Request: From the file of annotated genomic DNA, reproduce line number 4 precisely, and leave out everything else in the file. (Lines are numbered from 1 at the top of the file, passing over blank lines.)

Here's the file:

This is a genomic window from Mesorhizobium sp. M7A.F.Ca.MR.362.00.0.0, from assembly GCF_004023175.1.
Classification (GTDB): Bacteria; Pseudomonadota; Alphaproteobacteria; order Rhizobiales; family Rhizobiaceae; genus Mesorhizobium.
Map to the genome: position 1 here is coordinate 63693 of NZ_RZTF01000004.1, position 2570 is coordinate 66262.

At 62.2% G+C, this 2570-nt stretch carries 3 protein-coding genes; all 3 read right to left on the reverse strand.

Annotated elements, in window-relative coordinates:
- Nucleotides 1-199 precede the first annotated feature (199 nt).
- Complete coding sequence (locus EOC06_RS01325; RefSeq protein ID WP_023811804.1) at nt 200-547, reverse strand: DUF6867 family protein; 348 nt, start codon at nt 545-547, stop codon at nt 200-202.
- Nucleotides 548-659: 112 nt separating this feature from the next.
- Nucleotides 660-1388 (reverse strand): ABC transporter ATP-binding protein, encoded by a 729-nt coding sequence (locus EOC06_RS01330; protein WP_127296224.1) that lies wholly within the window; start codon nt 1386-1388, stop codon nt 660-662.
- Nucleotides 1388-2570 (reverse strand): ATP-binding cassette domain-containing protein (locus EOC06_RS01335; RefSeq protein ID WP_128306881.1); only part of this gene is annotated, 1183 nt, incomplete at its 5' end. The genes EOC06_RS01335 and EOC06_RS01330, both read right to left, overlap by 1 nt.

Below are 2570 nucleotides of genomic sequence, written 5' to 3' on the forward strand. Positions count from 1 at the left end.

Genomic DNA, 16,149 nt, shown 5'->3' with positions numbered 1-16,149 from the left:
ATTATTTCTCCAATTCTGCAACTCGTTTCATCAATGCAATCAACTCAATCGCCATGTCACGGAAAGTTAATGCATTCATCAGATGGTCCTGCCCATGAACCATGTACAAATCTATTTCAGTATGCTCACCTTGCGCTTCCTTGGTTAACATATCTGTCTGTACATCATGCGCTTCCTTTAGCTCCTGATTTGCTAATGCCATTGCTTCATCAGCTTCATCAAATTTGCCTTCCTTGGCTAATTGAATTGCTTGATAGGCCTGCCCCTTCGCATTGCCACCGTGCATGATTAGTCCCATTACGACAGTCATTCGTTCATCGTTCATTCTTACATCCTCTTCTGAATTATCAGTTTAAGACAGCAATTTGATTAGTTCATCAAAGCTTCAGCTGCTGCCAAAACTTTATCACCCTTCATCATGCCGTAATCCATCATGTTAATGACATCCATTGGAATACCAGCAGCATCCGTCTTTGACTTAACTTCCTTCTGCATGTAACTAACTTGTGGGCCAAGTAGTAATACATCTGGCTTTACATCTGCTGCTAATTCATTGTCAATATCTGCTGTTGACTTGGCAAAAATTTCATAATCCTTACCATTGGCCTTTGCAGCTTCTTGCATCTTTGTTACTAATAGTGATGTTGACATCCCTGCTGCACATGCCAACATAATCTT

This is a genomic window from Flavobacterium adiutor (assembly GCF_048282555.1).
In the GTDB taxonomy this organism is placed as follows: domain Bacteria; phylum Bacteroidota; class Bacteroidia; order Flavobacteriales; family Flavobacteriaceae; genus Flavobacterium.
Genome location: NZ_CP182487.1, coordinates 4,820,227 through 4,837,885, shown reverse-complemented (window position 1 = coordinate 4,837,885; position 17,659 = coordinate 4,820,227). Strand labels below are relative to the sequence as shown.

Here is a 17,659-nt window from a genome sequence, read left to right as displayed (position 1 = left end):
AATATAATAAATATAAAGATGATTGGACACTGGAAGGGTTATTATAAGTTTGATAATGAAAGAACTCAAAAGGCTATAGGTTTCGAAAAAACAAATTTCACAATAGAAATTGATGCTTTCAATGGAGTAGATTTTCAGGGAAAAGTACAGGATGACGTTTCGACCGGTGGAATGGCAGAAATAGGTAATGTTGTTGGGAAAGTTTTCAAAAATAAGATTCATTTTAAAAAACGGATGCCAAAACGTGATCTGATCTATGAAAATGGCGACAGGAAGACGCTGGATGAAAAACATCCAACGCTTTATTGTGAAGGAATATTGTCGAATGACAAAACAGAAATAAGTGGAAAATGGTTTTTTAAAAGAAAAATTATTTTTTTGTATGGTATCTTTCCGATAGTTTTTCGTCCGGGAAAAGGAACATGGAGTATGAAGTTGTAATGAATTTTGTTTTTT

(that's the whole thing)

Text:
At 62.2% G+C, this 2570-nt stretch carries 3 protein-coding genes; all 3 read right to left on the reverse strand.